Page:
Visa and Residence Permit

Your Way to Your Visa and Residence Permit

German residence law can be very complex, especially for people whose native language is not German. Therefore, we have compiled a brief overview of the most important points for students and researchers here.

n Germany, there are different residence titles according to the Residence Act (AufenthG). You can find an overview on the Make it in Germany page. Regardless of which residence title you are seeking, if you are a third-country national, you generally need a visa to enter Germany. Exceptions are EU citizens and countries for which the visa requirement has been lifted.

You can find out whether you are subject to a visa requirement in this table. Please note that some exceptions are described in the footnotes. If you are not sure whether these apply to you, you can contact the German mission abroad.

Apply for a visa

If you are required to have a visa for Germany and have been granted admission to study, you must make an appointment at the German mission in your current country of residence to apply for a visa. If you are a student, you need a visa according to § 16b of the Residence Act. You can usually find the documents you need for the application in the checklists provided by the German mission abroad. If you have not yet been admitted to study, you can also apply for a visa for the purpose of applying to study.

Proof of funding is required for a visa, especially for students and researchers without an employment contract in Germany. The most common proof of sufficient funds is the so-called blocked account. On Study in Germany, you can find detailed information about the proof of funding and the blocked account.

PhD students and postdocs who are subject to visa requirements should contact the Welcome Center. There are different types of visas and selecting the correct one depends on the individual situation. For an initial overview, the German Rectors’ Conference (HRK) has produced a leaflet.

Please note: You should never apply for a Schengen visa for tourist purposes! This visa cannot be extended or changed into a visa for study purposes after entry. Also, your visa must allow you to study at a specific university. If you initially applied for your visa with plans to attend another university, you should have it changed immediately after entering the country so that you can successfully enroll at UTN.

After the visa, you need a residence permit

A visa is always issued for a limited period. Depending on the German mission, this period is between 90 days and six months. Before your visa expires, you must apply for a residence permit for study purposes at the Foreigners’ Authority of your place of residence (§16b AufenthG). To know where to turn with questions of foreigner’s matters, check with the Residents’ Registration Office (Einwohnermeldeamt) of your jurisdiction. You will usually be working with something called a Foreigners’ Office. In Nuremberg, for example, this is the Amt für Migration und Integration. There you will also receive a list with all the documents you need for your application. The application can only be made online via the platform My Nuremberg.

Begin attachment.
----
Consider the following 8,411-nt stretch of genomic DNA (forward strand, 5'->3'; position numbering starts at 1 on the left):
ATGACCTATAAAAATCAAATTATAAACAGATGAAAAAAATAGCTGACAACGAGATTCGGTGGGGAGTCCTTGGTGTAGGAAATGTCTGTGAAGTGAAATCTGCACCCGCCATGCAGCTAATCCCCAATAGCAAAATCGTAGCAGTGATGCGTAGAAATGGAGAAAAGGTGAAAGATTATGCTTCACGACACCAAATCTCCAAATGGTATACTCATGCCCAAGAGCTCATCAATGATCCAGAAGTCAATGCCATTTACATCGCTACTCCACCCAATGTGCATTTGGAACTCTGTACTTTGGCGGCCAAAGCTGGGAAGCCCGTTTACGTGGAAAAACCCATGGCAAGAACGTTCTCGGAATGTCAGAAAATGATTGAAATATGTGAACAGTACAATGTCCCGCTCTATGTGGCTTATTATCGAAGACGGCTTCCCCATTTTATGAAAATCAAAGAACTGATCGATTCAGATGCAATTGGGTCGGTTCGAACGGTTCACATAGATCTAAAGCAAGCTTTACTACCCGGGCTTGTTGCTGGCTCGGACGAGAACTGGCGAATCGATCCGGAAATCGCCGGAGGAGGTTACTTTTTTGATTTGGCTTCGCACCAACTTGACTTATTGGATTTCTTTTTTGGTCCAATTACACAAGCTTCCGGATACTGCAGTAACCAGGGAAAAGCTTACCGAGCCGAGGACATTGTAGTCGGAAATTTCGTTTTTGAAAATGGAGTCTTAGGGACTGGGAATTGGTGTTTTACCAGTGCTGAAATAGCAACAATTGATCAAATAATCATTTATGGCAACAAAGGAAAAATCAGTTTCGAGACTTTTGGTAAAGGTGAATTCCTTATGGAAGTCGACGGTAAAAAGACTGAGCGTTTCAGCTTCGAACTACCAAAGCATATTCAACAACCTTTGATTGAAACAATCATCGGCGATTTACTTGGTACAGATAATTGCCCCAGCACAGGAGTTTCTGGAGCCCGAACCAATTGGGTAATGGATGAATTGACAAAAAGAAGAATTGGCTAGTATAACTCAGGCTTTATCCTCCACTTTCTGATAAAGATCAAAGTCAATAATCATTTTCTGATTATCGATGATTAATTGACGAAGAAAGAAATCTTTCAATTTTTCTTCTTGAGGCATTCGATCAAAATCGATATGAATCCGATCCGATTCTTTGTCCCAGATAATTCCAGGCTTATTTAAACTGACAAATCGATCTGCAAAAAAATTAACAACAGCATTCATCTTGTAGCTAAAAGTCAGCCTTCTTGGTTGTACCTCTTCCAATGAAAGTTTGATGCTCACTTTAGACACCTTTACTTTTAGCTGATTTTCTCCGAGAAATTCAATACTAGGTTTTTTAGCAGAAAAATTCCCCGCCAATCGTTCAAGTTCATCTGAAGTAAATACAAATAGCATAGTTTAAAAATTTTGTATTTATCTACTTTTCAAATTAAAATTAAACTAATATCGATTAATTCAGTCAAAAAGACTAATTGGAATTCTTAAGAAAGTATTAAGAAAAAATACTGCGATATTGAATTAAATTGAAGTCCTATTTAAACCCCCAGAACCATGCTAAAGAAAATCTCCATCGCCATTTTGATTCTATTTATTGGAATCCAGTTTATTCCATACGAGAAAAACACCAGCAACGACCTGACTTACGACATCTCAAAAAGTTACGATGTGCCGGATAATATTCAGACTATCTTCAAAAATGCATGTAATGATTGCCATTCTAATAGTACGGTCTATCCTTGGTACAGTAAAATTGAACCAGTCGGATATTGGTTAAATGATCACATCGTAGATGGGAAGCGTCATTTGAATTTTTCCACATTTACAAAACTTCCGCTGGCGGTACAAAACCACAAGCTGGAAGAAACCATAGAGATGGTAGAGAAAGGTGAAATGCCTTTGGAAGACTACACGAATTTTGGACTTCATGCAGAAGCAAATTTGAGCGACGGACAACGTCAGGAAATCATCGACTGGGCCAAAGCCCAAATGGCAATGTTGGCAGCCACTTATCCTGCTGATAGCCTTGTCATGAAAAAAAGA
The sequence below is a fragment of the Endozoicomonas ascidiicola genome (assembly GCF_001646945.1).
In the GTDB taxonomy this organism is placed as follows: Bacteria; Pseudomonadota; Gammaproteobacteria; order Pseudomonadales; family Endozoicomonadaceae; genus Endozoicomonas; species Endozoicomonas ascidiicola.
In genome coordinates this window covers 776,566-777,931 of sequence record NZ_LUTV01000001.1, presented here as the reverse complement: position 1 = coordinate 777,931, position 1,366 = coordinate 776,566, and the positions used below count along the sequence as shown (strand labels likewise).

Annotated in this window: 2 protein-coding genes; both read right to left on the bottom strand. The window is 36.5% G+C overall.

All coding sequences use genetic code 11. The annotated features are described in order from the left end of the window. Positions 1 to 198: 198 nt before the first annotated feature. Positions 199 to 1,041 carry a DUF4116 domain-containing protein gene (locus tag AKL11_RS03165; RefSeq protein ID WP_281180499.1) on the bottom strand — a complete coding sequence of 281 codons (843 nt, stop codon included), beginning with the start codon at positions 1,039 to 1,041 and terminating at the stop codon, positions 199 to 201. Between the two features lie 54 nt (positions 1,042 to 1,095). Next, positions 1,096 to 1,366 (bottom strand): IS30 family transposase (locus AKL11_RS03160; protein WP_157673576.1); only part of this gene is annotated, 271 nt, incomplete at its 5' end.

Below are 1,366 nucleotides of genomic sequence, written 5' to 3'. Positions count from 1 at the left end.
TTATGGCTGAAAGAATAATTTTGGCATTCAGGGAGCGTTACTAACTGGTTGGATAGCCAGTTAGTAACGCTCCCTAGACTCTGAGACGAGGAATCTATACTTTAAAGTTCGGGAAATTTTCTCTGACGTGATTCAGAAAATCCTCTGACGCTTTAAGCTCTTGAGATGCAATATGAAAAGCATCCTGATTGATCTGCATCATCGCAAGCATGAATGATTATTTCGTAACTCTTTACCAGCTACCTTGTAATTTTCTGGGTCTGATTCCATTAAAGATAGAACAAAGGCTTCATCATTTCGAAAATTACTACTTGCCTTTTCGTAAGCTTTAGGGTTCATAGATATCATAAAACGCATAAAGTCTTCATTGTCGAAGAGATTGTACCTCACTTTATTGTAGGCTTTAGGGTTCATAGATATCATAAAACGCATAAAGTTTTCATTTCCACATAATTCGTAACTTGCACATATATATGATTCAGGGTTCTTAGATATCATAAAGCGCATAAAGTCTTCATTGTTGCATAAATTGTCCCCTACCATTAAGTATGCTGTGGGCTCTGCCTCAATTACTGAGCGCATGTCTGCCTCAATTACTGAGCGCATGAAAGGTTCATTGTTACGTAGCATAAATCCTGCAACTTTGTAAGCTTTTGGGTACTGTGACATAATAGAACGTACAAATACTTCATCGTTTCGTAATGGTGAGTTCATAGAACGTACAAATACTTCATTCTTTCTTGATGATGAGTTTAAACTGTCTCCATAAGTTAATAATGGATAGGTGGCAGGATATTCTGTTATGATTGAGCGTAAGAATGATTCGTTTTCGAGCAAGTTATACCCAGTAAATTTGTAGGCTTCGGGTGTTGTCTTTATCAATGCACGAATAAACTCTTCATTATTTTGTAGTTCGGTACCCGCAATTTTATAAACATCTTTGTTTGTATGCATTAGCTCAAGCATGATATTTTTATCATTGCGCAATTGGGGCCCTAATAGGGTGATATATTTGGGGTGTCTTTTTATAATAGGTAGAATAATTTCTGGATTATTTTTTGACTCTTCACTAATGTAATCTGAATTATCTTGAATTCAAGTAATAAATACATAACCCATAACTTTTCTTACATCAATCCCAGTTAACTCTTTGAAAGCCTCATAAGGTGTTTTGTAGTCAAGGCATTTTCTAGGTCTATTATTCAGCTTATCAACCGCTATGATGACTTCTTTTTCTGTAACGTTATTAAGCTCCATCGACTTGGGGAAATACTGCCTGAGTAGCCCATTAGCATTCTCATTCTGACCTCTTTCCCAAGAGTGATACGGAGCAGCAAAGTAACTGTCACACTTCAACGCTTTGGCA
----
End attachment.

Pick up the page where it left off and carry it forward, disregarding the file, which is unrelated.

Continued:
Students usually receive a residence permit for one year. After that, you will need to apply for an extension before your resident permit expires. The procedure is the same as the initial application at the Foreigners’ Office. For researchers, residence permits with a longer duration can be issued, depending on the employment contract or proof of funding.

It is important that you always apply for a residence permit before the visa or the previous residence permit expires! For your first residence permit (after the initial visa), we recommend applying as soon as you have successfully registered your residence at the Residents’ Registration Office . If you apply for an extension too late, a new residence permit may not be issued.

Please note: Your work permit is always connected to your residence permit. For example, with a residence permit according to § 16b AufenthG (study), you may work a maximum of 120 full days or 240 half days per year. In addition, student part-time jobs (for example as a student assistant at the university) are possible. Self-employment, on the other hand, is not permitted.

You need more info?

The Federal Ministry of the Interior and Community has a detailed website on the subject of residence law and answers frequently asked questions there.

© AdobeStock/ozsitoeroe